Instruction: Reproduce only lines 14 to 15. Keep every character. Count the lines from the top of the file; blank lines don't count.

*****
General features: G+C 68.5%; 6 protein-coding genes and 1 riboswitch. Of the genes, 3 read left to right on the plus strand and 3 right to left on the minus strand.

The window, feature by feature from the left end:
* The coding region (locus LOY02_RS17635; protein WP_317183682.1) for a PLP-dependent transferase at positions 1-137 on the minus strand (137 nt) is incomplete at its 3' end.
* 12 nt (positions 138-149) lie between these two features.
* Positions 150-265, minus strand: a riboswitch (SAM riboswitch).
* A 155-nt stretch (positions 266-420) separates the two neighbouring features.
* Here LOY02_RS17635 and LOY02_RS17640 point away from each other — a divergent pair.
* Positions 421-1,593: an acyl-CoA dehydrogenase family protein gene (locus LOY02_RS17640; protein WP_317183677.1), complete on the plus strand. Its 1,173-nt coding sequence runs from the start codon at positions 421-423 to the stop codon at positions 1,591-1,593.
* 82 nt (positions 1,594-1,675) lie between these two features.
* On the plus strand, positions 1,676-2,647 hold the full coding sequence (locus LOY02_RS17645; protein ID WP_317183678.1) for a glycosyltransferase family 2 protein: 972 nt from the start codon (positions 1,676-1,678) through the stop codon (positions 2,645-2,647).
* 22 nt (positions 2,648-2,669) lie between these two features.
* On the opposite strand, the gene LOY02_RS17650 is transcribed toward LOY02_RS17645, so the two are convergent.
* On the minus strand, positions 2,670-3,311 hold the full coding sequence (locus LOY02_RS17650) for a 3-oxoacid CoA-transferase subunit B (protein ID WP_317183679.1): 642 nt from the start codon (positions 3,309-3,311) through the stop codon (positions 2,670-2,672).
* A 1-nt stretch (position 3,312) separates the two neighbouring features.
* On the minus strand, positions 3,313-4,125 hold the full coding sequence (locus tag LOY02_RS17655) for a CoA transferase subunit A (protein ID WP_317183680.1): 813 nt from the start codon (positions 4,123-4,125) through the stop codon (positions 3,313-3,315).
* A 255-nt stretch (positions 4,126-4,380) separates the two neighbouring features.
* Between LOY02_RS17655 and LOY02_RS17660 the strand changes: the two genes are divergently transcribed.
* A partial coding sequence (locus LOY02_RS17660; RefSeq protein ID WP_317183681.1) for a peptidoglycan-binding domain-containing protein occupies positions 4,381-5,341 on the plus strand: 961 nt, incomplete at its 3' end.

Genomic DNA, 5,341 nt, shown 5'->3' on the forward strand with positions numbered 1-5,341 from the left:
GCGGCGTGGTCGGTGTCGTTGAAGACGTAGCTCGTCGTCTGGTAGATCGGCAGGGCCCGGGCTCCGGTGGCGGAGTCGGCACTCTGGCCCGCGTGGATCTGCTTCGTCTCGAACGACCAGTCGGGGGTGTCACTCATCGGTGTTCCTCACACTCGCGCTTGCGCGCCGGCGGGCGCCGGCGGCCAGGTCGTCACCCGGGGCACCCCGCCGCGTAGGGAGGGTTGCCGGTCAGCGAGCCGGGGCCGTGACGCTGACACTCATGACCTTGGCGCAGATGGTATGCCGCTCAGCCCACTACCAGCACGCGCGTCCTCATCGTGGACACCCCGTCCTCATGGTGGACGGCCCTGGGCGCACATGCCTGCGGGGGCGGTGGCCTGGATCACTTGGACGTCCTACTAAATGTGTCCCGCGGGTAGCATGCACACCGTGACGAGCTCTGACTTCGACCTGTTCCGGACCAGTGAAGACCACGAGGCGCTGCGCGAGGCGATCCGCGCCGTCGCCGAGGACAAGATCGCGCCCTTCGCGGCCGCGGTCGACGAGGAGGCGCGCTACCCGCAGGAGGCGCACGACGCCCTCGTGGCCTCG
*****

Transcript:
* A 1-nt stretch (position 3,312) separates the two neighbouring features.
* On the minus strand, positions 3,313-4,125 hold the full coding sequence (locus tag LOY02_RS17655) for a CoA transferase subunit A (protein ID WP_317183680.1): 813 nt from the start codon (positions 4,123-4,125) through the stop codon (positions 3,313-3,315).